10 Best In Bruges Moments

In Bruges (2008) sounds like it could be a pre-watershed travelogue, but it’s actually an unlikely tale of friendship laced with profanity and presented under the 15 (R) age rating. It’s deeply dark and deeply funny, full of pathos, gravity, big ideas and even bigger canals. It is a remarkable accomplishment by writer-director Martin McDonagh to make such loathsome characters quite so loveable. Ray (Colin Farrell) is sulkier and harder to manage than any toddler, while Ken (Brendan Gleeson) is cultured and gentle. Ken’s love of sightseeing is somewhat at odds with his chosen vocation – assassin. After a job goes tragically wrong, the pair are sent to Bruges to lie low. Do they grow to appreciate Belgium’s best preserved medieval town in all its unique beauty? Sure… “it’s like a fucking fairy tale”.

In this Movie List from The Film Magazine, we are counting down the most impactful, hilarious and memorable moments from Martin McDonagh’s unforgettable debut, for this: the 10 Best In Bruges Moments.

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10. Chloë Drops Her Number On the Street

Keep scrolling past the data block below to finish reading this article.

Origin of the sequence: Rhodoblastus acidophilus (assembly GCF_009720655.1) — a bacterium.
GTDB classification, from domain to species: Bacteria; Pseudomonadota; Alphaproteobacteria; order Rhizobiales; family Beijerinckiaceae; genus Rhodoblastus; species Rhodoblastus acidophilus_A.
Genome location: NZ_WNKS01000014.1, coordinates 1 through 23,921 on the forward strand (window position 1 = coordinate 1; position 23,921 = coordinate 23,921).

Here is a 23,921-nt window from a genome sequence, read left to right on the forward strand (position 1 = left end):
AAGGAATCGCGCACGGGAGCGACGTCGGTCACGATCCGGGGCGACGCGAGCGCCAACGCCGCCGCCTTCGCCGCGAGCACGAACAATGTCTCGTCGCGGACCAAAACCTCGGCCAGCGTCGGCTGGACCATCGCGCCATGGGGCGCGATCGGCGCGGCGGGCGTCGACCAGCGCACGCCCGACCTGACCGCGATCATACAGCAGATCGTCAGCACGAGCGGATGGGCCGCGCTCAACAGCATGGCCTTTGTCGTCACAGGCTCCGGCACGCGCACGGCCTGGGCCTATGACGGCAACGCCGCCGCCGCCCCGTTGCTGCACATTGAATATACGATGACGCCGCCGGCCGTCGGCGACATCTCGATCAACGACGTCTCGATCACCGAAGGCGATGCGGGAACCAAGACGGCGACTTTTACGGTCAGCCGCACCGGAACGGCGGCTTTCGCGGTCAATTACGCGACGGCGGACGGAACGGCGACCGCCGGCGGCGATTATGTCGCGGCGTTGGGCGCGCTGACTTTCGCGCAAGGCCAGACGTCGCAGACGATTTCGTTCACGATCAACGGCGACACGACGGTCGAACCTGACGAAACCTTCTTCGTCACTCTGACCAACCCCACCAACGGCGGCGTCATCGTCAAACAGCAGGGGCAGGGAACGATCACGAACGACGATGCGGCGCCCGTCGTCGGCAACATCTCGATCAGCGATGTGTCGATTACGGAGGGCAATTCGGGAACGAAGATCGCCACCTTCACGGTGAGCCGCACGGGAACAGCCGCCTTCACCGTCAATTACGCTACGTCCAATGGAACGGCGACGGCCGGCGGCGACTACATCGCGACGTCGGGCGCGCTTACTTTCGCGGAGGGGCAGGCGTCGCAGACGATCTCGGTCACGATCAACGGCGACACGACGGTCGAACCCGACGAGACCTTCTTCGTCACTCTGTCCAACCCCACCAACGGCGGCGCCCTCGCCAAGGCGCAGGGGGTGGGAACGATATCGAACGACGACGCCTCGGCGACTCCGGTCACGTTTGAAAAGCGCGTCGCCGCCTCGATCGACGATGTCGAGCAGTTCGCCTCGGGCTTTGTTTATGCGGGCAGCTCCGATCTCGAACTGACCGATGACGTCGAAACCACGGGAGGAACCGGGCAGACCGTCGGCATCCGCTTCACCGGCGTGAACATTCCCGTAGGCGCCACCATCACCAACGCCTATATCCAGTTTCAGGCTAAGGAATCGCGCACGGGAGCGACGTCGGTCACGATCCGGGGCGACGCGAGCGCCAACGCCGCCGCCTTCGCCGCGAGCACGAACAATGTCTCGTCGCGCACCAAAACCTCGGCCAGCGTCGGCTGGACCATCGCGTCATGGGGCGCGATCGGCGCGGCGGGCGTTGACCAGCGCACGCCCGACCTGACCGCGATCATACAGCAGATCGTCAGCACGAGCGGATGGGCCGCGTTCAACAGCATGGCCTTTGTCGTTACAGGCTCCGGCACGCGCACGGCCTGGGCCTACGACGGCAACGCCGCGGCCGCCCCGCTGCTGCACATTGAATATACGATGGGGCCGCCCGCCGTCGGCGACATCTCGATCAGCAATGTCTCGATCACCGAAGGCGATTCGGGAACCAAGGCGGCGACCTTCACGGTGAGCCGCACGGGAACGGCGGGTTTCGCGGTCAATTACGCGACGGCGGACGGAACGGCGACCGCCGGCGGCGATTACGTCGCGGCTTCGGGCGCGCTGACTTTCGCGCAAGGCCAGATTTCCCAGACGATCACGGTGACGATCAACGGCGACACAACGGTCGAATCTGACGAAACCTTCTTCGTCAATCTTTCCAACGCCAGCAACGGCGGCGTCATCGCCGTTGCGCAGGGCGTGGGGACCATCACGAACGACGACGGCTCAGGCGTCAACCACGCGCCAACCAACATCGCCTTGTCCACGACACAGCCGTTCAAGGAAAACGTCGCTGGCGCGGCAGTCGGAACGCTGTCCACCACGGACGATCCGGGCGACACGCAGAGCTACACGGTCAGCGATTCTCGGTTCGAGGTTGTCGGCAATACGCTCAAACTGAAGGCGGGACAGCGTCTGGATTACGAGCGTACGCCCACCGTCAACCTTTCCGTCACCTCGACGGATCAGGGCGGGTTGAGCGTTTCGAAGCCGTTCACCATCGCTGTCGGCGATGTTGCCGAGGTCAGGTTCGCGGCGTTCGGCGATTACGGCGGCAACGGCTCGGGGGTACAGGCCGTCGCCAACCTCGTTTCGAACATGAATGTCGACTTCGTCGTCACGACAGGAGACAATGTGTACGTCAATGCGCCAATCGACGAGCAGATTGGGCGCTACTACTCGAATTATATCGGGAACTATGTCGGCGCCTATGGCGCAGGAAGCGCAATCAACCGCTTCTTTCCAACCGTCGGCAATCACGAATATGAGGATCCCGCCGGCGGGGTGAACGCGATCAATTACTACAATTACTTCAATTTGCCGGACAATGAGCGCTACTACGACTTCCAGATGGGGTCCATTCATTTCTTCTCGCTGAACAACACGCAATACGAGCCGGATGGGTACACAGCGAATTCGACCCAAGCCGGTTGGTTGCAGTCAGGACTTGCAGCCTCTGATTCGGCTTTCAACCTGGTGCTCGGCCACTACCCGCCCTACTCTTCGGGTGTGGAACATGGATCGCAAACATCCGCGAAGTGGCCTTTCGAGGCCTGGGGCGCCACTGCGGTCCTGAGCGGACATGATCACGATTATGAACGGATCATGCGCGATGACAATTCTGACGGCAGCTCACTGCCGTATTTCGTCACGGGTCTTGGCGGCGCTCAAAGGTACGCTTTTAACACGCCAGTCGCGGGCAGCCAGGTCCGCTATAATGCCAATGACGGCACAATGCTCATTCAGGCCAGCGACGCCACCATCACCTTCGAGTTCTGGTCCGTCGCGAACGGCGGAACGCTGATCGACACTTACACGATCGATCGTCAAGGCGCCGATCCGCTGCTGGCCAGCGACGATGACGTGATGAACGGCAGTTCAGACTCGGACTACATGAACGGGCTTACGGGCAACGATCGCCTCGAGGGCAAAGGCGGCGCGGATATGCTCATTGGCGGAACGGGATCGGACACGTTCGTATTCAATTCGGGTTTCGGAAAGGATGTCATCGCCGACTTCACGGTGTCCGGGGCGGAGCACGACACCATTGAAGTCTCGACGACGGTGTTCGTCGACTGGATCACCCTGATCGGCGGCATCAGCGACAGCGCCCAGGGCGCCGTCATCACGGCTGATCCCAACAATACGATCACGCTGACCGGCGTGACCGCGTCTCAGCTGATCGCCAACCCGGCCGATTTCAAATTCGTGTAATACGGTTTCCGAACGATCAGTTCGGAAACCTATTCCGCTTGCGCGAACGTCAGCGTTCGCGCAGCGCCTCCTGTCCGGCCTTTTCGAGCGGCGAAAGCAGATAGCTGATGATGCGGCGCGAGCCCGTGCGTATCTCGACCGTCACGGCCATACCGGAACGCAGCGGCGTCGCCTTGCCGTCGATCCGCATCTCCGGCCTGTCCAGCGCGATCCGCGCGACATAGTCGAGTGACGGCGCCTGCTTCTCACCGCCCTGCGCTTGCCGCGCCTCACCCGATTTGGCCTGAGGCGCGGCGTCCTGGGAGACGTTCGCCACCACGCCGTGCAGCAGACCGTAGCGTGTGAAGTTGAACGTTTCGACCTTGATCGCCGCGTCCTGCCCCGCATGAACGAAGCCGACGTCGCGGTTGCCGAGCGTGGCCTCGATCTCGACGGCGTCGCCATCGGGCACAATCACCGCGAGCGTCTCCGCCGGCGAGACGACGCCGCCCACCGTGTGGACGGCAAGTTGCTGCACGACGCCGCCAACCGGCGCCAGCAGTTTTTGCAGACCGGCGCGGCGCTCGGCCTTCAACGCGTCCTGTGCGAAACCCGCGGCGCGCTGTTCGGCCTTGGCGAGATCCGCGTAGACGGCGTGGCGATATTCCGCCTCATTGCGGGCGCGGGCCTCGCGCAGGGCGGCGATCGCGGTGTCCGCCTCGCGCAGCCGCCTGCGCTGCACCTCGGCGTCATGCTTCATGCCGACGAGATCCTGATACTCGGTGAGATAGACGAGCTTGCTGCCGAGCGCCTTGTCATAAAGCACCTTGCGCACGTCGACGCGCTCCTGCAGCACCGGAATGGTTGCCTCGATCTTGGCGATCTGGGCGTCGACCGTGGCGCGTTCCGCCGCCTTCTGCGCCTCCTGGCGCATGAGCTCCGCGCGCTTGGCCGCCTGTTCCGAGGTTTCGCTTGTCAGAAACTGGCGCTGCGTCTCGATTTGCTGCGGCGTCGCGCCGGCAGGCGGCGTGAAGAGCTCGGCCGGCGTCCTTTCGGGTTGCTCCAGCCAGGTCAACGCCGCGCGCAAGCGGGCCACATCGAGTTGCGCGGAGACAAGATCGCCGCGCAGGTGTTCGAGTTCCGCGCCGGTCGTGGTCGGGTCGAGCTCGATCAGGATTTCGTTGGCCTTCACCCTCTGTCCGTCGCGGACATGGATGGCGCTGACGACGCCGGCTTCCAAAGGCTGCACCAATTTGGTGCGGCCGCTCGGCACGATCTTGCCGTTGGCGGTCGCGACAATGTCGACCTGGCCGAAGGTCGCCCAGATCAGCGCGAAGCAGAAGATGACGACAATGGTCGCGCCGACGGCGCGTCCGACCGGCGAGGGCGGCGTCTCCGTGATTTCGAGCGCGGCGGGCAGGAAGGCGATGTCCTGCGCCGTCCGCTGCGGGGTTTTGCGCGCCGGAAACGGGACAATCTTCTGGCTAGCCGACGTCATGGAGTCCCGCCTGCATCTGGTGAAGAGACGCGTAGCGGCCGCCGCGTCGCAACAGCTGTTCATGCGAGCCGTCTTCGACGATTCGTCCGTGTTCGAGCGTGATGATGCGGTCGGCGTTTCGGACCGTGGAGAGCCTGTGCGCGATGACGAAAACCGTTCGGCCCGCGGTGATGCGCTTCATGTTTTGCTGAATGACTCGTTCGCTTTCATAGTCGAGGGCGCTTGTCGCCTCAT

In Bruges is never going to pass the Bechdel Test, only four women speak during the whole thing (and one only to call Ken a motherfucker).

Chloë’s existence in the film is to act as a catalyst. It’s on their date that Ray assaults a Canadian (Željko Ivanek), and it’s her ex-boyfriend Eirik (Jérémie Renier) who ultimately alerts Harry to Ray’s whereabouts. But what a catalyst she is.

Chloë (Clémence Poésy) is the perfect fit for Ray. Her nonchalant drop of her business card onto the cobbles introduces her as carefree and elusive, and just oozes cool. A great antithesis to Ray’s nervous, excitable energy.

9. The Last Judgement

While in the Groeningemuseum, Ray and Ken discuss the Hieronymus Bosch painting, The Last Judgement.

‘When mankind will be judged for the crimes they’ve committed, you know’, Ken explains, as a slow realisation dawns on Ray’s face; his half whispered, ‘oh’, speaking volumes.

The foreshadowing in this moment is as subtle as a sledgehammer but it’s still great. Turns out two hitmen grappling with the concept of sin, Heaven and Hell is captivating, and full of insight such as ‘Purgatory’s the inbetweeny one.’

Recommended for you: The Fine Art of Black Comedy or Why It’s OK to Laugh When We Shouldn’t

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